How Zero Click Affects SEO

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Search engine optimization (SEO) has been considered one of the most important digital marketing aspects to invest in, regardless of business or industry. When it comes to online traffic, being able to find yourself listed high in a search is what the main source of views, and those views often translate to dollars.

For the magazine industry, SEO is even more pivotal than most cases though. With the argument over print’s ability to compete with digital, a lot of publishers put their marketing eggs in the online basket they rely on SEO to generate readership and give value to online advertisement spaces.

Without decent listing and clicks, the digital traffic for magazines would be greatly hampered, and that’s not good when many feel print is questionable (though there is plenty of evidence to speak otherwise, available in our other blog posts).

Google’s newest functionality and optimization have started to lean in a different direction. Paid searches, quick snippets, and other instantaneous results have caused the majority of searches to result in zero clicks, equaling 55% of all Google clicks as of last month. This is the first time in 20 years that Google searches favor no-click searches.

In the words of a Sparktoro employee, who recently wrote a report on the situation, this is done to promote those who implement paid Google services and to help keep searchers within Google’s platforms, and not directing searchers to your content. He stated that “We’ve passed a milestone in Google’s evolution from search engine to walled-garden.” an example of a walled-garden is Facebook, they display snippets or brief content on your feeds/story that give clear information without the reader needing to fully access your content, thus keeping the reader within its walls. Sparktoro is a software company focused on audience intelligence resources, and with great expertise in search engine culture.

Online-only content producers, like Buzzfeed, who cover content in almost every facet on a localized and more general scale, are pulling traffic and searches away from content where newspapers and magazines were the primary source. They are also the likely entities that use Google’s paid features or would produce the content snippets that produce zero click searches. Publishers not helming massively powerful and notable publications cannot compete with that kind of digital power and influence.

The solution to the problem is easier than you would think. Big, super-digital companies are going to own the paid spots, but the fact stands that zero-click searches are still searches for information, and it is simply a matter of keeping pace with search engine optimization and Google’s system to stay in the game. It used to be just about meta-data and search rankings, but the game has evolved. Now snippets, audio clips, video views, and other content plays a role too.

Publishers simply need to diversify content and publish it to meet the most current SEO standards possible. Afterall, no one is better at producing content built for multiple media than publishers that are leveraging print, online, and digital to reach their audiences. Do what you do best, just do it with the intention of informing your audiences and appeasing Google.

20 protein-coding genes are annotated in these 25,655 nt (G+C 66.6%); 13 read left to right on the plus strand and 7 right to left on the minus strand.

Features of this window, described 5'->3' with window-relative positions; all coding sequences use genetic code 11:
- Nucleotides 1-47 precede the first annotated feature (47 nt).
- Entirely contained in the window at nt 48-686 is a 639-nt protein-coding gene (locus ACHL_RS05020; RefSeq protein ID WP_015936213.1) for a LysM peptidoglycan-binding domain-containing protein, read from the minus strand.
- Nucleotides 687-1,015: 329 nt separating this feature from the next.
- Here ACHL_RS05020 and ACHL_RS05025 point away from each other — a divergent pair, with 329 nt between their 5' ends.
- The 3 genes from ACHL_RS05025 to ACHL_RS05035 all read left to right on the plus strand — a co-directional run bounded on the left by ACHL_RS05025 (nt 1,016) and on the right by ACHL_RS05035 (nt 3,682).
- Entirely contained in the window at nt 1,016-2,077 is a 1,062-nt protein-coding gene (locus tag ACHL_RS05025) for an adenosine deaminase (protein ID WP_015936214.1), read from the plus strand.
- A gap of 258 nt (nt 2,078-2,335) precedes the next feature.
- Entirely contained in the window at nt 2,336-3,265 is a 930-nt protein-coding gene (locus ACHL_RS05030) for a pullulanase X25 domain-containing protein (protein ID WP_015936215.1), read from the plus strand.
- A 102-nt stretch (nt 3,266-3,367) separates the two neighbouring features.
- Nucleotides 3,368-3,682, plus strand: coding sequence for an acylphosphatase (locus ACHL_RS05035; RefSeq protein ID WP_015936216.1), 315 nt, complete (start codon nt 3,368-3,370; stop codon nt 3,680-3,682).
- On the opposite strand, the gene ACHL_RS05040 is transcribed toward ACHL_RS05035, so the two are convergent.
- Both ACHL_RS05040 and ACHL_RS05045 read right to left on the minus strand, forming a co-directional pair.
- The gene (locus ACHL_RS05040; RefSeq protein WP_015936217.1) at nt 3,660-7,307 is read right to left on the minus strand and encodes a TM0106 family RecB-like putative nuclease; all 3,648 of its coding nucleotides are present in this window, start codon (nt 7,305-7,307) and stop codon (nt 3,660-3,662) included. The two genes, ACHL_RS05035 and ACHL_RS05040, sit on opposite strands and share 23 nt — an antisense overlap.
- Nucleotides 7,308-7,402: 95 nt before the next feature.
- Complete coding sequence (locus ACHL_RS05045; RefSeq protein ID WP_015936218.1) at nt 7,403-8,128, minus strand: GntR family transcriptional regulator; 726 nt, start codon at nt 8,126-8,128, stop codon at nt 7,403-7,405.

Further Information

To learn more about Google’s “zero click” searches, click here. For more information on the details of low clicks on searches and why in general, click here. To see the Sparktoro report on the situation, click here.

If you would like more great content from Publication Printers and the Publication Printers Marketing Group, click here.

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The Economist and Newsletters

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Newsletters are a unique form of communication, and one publishers should never overlook. Whether print or digital, newsletters function just like a magazine or newspaper; they have a circulation audience, seek to inform, and are delivered in timely intervals. In a way, it is a natural extension of a publisher’s strategy to incorporate newsletters, and it comes with several perks. A perfect case study proving this is The Economist.

In the last year, The Economist has doubled the normal amount of web traffic it sees from newsletters through updates in design and content strategies. This has led to increased profit margins, better numbers on the website, and additional subscribers to the publication itself. It is through actions and campaigns like their updated newsletters that The Economist manages to make more off subscription sales than advertising (a huge rarity in today’s age).

According to their 2019 annual report, The Economist netted $333 million this past year, of which 59% came from subscriptions and circulation to their 1.7 million subscribers (print and digital). Only 17% of that $333 million came from advertising, and that is a 3% drop from the previous year.

Now we know newsletters are a part of their success, but this is The Economist, who has a massive following, staff, and budget. Is this translatable to niche publishers or regional publishers, who have much smaller pools of resources and spending? YES. The Economist’s newsletters are not an asset and profit generator because they are backed by the robust power wielded by the publication, but because the process and approach are effective, and that approach can be replicated and borrowed by any publisher.

The Economist’s newsletter editor, Sunnie Huang, was quoted last year saying “Almost every week there are some sort of experiments going on. They could be as small as testing different image sizes or as drastic as overhauling the format of the newsletter. Every week we learn something new about our audience and grow as a team.”

Huang’s words are just a glimpse into the overall strategy behind The Economist’s newsletters, but this little glimpse says a ton. First and foremost, the newsletter has an editor, someone who manages its content in the same way there are editors for newspapers and magazines. The newsletter, to them, is a standalone piece that serves the needs of the reader, not just a reiteration of another publication’s content. Second, it is clear that they treat newsletters as a way to engage and deepen the relationship with the reader, not just a way to increase reach.